One of the things that has become so impressive about how Disney rolls out the Marvel Comics Universe films is how each film’s release seems to come at the exact right moment.
That is the case with the latest entry “Captain Marvel.” The 21st movie in the franchise doesn’t just serve as an origin story, it is the bridge between last year’s “Infinity Wars” and its conclusion that comes out next month, “End Game.”
“Marvel” succeeds on both levels, a fun throwback with some nice work from Brie Larson and Samuel L. Jackson, as well as a great way to get audiences jazzed up for next month’s big Avenger finale.
Larson stars as Carol Danvers – a member of a unit known as Starforce in the Kree Empire who has recurring visions of a life she thinks she once had.
Carol is taken hostage during a mission to fight shapeshifting aliens known as Skrulls but manages to escape – winding up on Earth.
Since it is still the 1990s, 1995 to be exact, her presence on the planet draws the attention of the U.S. government – particularly S.H.I.E.L.D. and one of its best agents, Nick Fury (Samuel L. Jackson).
With the help of Fury, Danvers sets out to learn secrets of her past and how it all connects to the Skrulls and Kree Empire – and their seemingly endless conflict.
“Captain Marvel” was co-written and co-directed by Anna Boden and Ryan Fleck, the duo behind indie films “Half Nelson” with Ryan Gosling and “Sugar.” While their previous work wouldn’t suggest the fit for “Marvel,” it actually works well, as the filmmakers bring that same human element to this story (even with all the aliens and superhero stuff) that they did to those two films.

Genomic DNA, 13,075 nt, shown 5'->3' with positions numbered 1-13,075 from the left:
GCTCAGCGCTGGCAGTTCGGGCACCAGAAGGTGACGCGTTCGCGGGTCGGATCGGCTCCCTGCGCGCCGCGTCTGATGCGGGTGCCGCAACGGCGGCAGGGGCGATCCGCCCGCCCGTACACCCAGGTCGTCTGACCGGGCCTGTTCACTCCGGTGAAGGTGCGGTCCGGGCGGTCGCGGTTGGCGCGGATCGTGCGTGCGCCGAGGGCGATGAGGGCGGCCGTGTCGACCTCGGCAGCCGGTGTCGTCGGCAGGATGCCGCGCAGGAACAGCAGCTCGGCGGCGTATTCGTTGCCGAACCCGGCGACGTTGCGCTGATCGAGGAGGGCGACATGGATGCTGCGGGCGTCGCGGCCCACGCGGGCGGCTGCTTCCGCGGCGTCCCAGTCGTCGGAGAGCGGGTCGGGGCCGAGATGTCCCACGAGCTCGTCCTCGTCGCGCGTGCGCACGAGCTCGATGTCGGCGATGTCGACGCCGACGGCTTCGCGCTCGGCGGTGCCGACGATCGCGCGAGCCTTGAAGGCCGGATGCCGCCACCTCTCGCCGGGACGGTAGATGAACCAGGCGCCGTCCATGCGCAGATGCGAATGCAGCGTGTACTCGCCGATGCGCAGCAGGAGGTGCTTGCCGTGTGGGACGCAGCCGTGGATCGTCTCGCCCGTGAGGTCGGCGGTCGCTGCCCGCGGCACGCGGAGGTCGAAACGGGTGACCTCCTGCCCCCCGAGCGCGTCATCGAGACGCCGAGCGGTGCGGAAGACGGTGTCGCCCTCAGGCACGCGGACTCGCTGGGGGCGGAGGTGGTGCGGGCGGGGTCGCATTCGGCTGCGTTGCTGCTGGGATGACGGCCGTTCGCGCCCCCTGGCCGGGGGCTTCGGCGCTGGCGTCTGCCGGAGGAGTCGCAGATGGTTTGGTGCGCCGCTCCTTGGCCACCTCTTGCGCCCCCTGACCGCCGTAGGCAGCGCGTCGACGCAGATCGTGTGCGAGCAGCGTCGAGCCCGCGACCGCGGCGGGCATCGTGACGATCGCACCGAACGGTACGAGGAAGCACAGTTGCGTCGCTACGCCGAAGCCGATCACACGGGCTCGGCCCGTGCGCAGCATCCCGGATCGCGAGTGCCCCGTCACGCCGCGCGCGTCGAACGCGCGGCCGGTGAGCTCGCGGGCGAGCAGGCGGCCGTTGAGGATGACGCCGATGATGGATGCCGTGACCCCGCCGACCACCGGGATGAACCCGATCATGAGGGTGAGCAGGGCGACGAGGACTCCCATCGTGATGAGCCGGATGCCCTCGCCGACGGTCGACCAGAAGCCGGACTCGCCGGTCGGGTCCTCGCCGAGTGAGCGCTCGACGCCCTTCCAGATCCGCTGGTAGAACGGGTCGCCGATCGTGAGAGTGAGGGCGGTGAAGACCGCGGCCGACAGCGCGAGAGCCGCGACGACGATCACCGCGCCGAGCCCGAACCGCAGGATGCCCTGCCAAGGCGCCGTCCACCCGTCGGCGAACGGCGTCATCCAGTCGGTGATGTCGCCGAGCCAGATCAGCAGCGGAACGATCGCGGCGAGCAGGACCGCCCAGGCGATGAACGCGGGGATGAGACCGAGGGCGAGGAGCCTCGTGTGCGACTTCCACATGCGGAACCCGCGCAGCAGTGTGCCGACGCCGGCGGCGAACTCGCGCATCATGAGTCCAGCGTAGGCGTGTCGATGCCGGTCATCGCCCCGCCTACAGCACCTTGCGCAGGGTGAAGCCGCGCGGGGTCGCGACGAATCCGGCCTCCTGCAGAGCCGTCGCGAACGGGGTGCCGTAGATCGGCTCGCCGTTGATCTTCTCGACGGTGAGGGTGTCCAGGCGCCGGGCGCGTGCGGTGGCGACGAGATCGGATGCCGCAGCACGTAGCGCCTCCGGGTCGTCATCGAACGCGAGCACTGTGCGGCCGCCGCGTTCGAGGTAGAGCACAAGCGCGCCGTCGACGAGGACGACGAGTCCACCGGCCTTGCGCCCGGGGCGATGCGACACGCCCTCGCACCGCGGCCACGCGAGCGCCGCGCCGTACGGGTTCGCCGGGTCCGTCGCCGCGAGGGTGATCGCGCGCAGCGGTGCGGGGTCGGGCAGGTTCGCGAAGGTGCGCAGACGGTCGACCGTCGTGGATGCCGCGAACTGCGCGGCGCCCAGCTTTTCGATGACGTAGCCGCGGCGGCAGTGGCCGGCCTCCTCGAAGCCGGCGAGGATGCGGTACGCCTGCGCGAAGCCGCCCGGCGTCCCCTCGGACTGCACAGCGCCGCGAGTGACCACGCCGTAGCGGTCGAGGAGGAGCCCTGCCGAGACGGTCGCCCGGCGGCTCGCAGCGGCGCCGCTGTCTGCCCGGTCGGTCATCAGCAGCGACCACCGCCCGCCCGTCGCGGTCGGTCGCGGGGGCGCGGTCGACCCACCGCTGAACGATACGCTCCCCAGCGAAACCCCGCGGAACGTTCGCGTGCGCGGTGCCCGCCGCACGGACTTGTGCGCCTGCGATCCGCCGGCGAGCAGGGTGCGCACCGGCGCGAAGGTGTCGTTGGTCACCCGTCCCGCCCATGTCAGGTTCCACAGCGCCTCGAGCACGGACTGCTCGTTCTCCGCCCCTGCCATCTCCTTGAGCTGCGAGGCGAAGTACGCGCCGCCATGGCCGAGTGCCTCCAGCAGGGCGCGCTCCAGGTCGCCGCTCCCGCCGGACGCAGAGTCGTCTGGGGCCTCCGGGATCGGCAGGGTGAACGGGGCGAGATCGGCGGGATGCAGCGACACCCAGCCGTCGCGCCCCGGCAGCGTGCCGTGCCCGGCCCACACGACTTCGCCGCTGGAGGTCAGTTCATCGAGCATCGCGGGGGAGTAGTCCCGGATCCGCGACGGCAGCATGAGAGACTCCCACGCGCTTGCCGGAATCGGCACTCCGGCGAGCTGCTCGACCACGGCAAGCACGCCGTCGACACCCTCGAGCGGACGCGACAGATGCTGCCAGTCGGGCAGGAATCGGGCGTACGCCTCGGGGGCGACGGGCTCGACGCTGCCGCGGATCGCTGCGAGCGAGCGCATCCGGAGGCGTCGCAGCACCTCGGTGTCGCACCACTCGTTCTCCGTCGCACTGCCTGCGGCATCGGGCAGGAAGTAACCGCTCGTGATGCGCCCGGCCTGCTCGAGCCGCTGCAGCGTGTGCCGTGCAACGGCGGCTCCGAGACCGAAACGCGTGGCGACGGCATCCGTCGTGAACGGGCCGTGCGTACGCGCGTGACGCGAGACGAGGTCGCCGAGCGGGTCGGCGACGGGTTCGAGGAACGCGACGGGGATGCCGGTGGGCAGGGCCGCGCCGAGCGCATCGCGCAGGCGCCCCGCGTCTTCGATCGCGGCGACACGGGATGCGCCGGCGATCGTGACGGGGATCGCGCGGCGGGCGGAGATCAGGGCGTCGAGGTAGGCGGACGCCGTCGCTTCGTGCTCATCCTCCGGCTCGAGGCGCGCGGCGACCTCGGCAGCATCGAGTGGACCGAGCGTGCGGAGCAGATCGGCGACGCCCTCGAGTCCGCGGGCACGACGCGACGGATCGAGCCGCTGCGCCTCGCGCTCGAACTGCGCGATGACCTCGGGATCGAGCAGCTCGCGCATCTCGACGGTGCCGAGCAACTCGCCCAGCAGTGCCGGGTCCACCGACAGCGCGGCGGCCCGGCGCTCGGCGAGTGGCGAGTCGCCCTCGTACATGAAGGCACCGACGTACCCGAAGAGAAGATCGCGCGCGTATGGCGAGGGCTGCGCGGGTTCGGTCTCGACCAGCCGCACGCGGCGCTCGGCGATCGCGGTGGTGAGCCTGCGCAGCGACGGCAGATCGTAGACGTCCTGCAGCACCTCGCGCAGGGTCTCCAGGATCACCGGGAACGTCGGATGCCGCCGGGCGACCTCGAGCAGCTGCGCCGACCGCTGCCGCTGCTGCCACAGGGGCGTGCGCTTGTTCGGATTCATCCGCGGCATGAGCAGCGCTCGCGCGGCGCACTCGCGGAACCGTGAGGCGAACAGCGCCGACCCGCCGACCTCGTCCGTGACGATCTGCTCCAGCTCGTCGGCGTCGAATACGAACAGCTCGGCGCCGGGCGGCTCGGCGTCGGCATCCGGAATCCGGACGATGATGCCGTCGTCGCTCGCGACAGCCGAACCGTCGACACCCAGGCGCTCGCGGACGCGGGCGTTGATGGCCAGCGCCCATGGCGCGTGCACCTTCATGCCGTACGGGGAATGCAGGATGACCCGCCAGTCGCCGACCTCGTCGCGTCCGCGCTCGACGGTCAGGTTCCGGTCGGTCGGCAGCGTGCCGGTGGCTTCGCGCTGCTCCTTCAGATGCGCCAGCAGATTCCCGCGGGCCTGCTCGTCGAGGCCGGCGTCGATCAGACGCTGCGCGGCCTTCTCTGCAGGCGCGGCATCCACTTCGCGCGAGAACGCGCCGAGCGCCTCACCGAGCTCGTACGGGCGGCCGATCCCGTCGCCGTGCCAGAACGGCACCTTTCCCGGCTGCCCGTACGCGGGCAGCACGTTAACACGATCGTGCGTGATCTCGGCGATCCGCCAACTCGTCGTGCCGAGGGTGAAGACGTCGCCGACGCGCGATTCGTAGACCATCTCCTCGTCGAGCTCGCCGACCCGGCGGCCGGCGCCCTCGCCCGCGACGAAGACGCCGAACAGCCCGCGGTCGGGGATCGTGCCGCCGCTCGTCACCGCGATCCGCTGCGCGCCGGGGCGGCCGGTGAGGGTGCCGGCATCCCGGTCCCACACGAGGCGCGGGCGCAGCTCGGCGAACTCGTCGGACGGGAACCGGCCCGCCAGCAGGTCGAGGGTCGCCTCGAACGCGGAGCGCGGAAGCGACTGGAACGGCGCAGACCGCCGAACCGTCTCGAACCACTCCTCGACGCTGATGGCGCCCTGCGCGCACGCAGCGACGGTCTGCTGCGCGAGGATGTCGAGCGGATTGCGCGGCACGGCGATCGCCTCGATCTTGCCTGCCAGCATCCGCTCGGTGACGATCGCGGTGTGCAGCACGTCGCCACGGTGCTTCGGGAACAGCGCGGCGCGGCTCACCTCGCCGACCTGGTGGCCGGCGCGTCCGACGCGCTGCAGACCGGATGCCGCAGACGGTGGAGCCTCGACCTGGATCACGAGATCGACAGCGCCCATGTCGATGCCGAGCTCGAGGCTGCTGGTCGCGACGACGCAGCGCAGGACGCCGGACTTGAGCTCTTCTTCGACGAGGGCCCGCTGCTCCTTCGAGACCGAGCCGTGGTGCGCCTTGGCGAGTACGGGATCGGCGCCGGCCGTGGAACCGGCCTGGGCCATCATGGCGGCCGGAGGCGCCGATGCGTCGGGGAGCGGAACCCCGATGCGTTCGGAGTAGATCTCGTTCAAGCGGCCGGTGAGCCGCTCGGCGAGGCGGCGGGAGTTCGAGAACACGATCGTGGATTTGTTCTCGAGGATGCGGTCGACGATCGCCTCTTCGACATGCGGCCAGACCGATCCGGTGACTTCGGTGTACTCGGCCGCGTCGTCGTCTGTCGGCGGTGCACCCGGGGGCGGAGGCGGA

This isn’t your typical origin story in the sense that it’s a personal journey for Danvers that has a little more depth than normal. Larson proves to be the perfect person for this role, which is significant for being the first female lead in a Marvel film. She brings the right mix of toughness, spunk, charm and self-awareness that makes Danvers instantly likable (and her superhero alter-ego the perfect weapon to thwart Thanos in the next Avengers film).
Larson does most of the heavy lifting, but there is plenty of support around her.
Boden and Fleck have a lot of fun with the 90s timeline, with lots of pop culture references and a nostalgic soundtrack that covers the period quite well.
Jackson gets to have a good time with a more subdued version of Fury, while Jude Law – as Danvers’ Kree mentor – Annette Bening and Ben Mendelsohn are also fine in their respective roles.
“Marvel” also features a scene-stealing cat named Goose – don’t worry, it’s a running joke with a pretty clever pay-off – and enough nods to past films that I really came to appreciate how much long-term planning it feels like the filmmakers have done with this franchise.
There is also a nice tribute to Stan Lee, with “Captain Marvel” the first film to be released since his passing. Seeing the tribute reminded me how far this whole series of films has come since “Iron Man” and how far we still have to go.